Imagine splaying your entire infrastructure wide open to someone who just happened to know that Netgear uses admin/password for all their routers? Or that your company name is NOT a good password?
So what’s a concerned system admin gonna do? It’s easy in theory and hard in practice. Here are some digital security tips that will create a stronger password security strategy:
1. Change the default username and change the default password.
2. Start using stronger passwords, not [email protected] We recommend pass phrases, or a sentence that you can remember but the bag guys will have a hard time guessing.
3. Enable account lockout so that if “x” bad passwords are guessed in a row, the account is locked FOREVER (not reset after 10 minutes, thank you Microsoft). Helpdesk notification of such a lockout will put you in the know.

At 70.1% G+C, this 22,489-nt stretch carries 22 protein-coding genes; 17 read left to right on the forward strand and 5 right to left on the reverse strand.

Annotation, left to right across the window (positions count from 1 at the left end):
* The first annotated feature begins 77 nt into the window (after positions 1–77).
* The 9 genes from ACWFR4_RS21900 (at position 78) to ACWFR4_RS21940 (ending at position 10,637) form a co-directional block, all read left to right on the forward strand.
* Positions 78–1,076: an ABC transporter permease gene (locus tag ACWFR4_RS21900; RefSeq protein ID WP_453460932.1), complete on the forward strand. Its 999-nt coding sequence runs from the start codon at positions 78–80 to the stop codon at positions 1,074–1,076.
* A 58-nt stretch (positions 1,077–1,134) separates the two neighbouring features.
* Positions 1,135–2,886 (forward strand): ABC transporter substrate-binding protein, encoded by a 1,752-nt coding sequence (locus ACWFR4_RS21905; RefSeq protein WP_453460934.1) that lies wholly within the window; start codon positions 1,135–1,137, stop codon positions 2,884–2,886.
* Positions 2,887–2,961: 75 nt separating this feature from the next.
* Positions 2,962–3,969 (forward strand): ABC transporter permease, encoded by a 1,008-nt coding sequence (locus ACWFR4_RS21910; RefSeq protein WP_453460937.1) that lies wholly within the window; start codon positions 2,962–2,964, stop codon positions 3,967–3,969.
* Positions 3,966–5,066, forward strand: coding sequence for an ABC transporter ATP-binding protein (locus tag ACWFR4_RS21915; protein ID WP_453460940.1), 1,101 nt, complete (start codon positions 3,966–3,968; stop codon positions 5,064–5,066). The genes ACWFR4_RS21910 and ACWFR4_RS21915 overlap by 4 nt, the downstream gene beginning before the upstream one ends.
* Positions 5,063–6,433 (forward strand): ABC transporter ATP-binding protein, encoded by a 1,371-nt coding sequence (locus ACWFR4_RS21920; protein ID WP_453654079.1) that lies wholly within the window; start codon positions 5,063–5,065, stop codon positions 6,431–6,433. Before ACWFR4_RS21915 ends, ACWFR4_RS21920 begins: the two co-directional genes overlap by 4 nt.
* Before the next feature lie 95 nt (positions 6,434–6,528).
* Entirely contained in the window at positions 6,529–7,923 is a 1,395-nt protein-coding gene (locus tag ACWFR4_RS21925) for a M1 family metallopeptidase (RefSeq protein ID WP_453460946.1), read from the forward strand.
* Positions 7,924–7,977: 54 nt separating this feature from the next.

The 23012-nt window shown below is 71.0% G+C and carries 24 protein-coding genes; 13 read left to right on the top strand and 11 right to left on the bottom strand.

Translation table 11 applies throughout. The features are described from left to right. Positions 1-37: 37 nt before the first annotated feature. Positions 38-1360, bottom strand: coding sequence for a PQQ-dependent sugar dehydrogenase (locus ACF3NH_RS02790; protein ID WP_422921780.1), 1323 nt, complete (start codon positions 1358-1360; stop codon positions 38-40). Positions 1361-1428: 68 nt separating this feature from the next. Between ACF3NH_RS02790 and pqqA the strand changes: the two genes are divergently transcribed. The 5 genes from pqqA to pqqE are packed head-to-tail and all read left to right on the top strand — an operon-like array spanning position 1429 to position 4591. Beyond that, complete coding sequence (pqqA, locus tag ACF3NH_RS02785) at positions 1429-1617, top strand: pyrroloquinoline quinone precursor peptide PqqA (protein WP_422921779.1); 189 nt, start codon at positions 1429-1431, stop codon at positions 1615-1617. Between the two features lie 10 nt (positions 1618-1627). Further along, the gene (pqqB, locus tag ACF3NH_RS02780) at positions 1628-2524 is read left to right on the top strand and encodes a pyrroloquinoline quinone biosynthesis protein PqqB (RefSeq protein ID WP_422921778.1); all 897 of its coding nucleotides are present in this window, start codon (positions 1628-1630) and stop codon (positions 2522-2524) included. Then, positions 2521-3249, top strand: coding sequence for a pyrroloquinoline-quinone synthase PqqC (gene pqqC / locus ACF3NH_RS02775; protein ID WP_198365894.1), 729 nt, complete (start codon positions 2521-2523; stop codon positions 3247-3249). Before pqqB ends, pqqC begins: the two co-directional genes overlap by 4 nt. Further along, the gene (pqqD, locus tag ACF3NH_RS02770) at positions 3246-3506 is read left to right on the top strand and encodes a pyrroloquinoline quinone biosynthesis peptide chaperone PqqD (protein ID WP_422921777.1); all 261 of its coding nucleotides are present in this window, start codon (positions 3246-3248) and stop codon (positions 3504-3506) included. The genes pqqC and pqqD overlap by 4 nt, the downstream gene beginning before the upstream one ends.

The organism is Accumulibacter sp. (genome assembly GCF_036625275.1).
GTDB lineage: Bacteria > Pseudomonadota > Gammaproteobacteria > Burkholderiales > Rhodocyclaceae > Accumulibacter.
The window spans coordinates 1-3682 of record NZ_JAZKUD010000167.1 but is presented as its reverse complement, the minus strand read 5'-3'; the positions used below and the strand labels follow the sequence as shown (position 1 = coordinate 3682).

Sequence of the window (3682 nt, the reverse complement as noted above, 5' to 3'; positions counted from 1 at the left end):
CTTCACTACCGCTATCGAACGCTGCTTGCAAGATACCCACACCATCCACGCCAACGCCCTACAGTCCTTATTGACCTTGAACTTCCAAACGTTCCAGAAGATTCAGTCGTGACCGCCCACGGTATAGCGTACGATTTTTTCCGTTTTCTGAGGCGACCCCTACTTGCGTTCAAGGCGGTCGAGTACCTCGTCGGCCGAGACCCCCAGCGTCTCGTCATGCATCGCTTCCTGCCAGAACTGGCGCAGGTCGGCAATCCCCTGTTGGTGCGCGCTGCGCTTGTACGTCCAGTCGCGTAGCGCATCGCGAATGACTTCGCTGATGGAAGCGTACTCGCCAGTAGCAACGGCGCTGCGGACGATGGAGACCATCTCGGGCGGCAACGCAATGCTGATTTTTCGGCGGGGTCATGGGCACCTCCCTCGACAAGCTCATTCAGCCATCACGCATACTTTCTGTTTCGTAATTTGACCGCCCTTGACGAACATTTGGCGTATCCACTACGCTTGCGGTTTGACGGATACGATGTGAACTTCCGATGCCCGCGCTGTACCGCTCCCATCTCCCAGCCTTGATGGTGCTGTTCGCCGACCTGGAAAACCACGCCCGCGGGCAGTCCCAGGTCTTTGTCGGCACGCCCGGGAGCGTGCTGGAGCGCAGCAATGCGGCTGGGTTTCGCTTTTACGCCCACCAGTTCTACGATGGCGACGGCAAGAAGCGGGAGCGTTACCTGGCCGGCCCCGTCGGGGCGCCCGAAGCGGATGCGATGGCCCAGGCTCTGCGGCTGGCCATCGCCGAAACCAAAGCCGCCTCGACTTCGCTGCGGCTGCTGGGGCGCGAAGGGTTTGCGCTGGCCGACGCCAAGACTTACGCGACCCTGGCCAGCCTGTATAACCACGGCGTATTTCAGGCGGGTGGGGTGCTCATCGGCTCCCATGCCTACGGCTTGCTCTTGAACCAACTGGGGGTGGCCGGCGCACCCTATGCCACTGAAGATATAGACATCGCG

4. Remove admin credentials from being used on untrusted networks. Yes, your users are untrusted! Create a management VLAN, or a specific set of IP’s that can RDP, or shutdown the access from outside devices altogether.
5. Enable multi-factor authentication. This can easily be enabled in Office 365 and Active Directory, and if your devices leverage that directory then they automatically get that 2FA protection as well.
6. Hack yourself! Run a network scanner, or hire an outsourced IT firm to investigate for you, find the unsecured devices and fix them before the bad guys do.
7. Let us help you! We can run an ethical scan IT Assessment Detective scan of your systems, attempt to break into your systems, and give you a full reporting of your IT weaknesses. As “they say” knowledge is power.